by Tanya Kovarsky mother of baby Max, a magazine editor, and 8-time Comrades Marathon runner. Aside from her family and friends, she considers chai tea, her Blackberry, running shoes, baby jogger, Grey’s Anatomy, Glee and Twitter among the great loves of her life. Follow Tanya on Twitter @TanyaKovarsky


I have long stopped reading about where my baby “should be” with his milestone developments, so I was a little nervous about watching Explore Play, frightened that the experts would be telling me that my baby would be ruined for life since he wasn’t crawling or feeding himself with a spoon. I needn’t have worried, for on Explore Play, it felt like I had found friends, who encourage humour rather than strict rules when playing with babies, and who give extremely useful advice that any mom, new or experienced, can benefit from.

Explore Play sets out to encourage play and support milestone development, and features the producer Tanya Haffern, along with Ann Richardson (of Baby Sense fame), and Shannon Eggers, a play therapist. The DVD is divided into four sections (0-3 months, 4-6 months, 7-9 months and 10-12 months) and features discussions and play ideas relating to each baby stage. The play section is divided in outdoor, kitchen, water and general, plus there are safety tips, and a helpful ingredients list (ie what you need for each game). Before each game, we are also told which skills are developed (eg physical, intellectual, language).

One of the first bits of expert advice is that your baby is an individual with his own strengths, that no two babies develop the same way, and that milestones happen along a natural path of progression. My favourite advice though was that we should relax, take pleasure in our babies, enjoy playtime, and never make it a mission or chore.

There are great discussions and advice around stimulation and overstimulation (echoing Ann’s BabySense philosophy), and how to understand your baby and read their cues. I felt it would have been useful to cross-reference to pictures or real babies while the experts were talking so that the viewer could have visually “got” what they were talking about.

I liked many of the games, and appreciated that most of the materials can probably be found at home. The games are age-appropriate, though I’ve already tried some of the younger games with my baby, and he loved them, while two or three of the games in his category are a little bit too tricky. But as the experts in Explore Play say, if babies aren’t ready or enjoying a game, move on, and try again the following week. Our favourites have been water balloons and syringe squirting in the bath, a play drawer in the kitchen, and flowers in floating water.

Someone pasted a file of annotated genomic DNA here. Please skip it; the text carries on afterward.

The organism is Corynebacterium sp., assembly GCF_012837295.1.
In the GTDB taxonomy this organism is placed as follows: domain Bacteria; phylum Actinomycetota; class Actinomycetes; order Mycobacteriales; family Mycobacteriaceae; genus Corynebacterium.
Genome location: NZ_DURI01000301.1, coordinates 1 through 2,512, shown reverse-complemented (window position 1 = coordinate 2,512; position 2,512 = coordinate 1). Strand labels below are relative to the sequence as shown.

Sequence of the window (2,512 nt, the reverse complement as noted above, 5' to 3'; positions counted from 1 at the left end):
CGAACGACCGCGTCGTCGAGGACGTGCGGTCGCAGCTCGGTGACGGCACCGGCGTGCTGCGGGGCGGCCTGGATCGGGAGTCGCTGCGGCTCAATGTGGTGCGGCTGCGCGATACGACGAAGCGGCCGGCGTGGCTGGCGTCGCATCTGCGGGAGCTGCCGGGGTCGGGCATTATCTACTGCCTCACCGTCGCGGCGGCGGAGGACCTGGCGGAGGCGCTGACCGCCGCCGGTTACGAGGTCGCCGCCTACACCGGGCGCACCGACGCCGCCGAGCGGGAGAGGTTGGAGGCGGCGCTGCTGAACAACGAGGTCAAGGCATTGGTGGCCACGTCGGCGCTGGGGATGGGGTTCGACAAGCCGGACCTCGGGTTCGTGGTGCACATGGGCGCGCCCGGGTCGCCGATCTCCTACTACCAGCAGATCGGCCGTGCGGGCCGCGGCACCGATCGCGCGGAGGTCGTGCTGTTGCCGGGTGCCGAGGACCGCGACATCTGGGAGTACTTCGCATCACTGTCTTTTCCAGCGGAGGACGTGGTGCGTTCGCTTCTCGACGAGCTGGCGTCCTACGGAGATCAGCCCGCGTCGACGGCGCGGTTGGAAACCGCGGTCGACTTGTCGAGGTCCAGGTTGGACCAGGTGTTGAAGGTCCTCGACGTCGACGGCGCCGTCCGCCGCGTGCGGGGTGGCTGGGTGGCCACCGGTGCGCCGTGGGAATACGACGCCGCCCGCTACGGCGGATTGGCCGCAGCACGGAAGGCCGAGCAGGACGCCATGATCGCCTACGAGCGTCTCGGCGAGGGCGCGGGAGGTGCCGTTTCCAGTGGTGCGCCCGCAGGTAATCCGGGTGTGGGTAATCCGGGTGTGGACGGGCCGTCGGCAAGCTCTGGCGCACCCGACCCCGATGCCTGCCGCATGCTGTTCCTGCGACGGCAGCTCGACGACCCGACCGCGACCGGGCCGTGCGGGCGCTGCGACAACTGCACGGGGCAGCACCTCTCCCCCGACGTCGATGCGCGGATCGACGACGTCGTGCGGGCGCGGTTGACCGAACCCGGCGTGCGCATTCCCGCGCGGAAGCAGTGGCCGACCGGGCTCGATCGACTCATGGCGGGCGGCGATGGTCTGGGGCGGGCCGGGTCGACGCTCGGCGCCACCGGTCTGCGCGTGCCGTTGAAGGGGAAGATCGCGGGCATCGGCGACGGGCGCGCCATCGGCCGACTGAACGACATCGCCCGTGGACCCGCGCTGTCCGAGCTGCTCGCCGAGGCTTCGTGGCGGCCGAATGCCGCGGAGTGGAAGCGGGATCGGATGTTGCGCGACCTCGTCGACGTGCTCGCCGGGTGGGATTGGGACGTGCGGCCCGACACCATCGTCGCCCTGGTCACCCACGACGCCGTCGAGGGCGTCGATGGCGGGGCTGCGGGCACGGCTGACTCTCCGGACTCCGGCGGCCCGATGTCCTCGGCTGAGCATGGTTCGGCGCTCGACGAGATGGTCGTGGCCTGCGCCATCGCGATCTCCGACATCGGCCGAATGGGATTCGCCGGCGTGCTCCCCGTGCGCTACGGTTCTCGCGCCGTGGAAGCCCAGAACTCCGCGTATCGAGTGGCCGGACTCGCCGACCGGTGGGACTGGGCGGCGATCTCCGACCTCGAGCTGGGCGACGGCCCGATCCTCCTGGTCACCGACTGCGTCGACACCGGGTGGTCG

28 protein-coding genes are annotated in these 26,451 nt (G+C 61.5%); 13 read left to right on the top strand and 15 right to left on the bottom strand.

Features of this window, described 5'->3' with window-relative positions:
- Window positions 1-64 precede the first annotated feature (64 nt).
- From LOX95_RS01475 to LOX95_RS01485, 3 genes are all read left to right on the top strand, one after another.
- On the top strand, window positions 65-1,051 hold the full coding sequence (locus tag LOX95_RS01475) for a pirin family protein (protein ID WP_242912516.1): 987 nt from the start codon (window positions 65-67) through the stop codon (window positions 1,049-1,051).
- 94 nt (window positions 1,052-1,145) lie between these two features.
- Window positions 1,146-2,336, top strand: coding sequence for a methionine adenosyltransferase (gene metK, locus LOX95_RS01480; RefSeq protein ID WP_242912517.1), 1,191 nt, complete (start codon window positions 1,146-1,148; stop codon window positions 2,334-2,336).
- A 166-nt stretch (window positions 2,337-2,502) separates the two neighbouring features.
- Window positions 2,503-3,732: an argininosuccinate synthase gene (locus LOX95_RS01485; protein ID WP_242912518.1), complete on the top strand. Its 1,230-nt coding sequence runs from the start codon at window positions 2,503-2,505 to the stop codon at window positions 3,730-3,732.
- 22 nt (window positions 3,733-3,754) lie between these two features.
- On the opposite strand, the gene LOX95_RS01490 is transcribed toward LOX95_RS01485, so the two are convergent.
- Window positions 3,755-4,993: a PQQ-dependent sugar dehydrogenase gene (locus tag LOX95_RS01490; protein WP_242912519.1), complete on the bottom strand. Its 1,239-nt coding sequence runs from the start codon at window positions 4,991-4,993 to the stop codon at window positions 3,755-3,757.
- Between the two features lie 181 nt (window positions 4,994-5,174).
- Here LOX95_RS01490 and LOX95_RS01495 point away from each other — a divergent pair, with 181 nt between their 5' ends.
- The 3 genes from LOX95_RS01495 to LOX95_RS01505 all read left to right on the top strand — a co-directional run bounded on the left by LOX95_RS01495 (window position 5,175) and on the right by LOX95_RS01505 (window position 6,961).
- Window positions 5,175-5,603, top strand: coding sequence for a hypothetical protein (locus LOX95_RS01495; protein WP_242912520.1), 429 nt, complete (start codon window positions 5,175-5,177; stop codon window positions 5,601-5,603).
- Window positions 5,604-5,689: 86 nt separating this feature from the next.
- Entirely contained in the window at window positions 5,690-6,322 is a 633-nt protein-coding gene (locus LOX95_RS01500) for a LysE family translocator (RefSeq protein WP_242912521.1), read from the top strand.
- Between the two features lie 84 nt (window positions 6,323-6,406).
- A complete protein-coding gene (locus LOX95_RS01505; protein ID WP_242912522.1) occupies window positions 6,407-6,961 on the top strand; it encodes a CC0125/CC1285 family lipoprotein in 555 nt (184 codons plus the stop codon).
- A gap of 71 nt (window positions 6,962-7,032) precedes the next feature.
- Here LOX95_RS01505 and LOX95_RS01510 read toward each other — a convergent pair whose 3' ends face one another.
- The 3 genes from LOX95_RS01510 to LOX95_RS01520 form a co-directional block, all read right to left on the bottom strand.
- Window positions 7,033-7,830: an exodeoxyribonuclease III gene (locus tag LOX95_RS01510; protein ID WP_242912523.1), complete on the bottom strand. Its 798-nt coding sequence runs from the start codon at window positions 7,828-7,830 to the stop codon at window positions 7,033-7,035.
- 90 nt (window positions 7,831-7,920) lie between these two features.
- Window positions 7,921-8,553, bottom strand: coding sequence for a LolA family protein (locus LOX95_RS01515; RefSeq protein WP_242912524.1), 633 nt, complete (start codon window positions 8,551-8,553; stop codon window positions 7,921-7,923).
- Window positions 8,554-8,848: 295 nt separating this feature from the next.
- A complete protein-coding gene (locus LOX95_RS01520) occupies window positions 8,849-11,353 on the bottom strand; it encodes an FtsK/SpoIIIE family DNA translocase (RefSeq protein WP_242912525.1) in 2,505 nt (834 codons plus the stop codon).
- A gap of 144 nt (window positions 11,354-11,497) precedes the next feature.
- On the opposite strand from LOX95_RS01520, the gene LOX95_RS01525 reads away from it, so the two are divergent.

I will definitely follow Explore Play Year Two when we’re ready for more fabulous advice, reassurance and play ideas that come with no guilt or big expense!

Click here for  information about Explore Play

BABYNASTICS (3-6 months, 6-9 months, 9-12 months)

With so many baby stimulation classes out there, I often worry that as a working mom, I don’t have the op portunity to participate with my 10-month-old son in them, plus I’m sometimes concerned that maybe he is not reaching his development potential. So I was ecstatic (and relieved of the guilt) when I came across a DVD that offers easy and accessible stimulation exercises at home.

The exercises, formulated in conjunction with a paediatric occupational therapist, are aimed at encouraging brain and body development, and can be followed straight from the TV (think Jane Fonda aerobics for parents and babes!). The three DVDs have exercises and advice for each respective age group (eg learning when to stimulate for 3-6 months, developing skills for sitting, rolling and crawling for 6-9 months, developing gross and fine motor skills for 9-12 months). The DVDs don’t assume that your baby will definitely be at a certain stage, and so exercises are adapted, for example in cases where babies are crawling, and when they’re not.

What I loved is that the exercises are easy to watch and do – they’re gentle and fun, and often done while singing songs or using basic equipment such as different textures, boxes, paper or a stability ball. What’s more, you’ll probably find that you do some of the exercises already, without realising it. The exercises aren’t too overwhelming, but when my baby did get tired or lose interest, I simply stopped and started when he was ready again, as per the suggestion.

Another reason why I liked this DVD series is that there’s “real talk” from mom to baby – no baby talk or cootchie coos. My baby’s childminder has also watched the series and enjoyed it, and it feels like we’re effortlessly adding more stimulation exercises daily. Now if only there was an adult version of the DVD that could help one shed those last few post-preggo kilos!

Click here for more information on Babynastics or to order accessories

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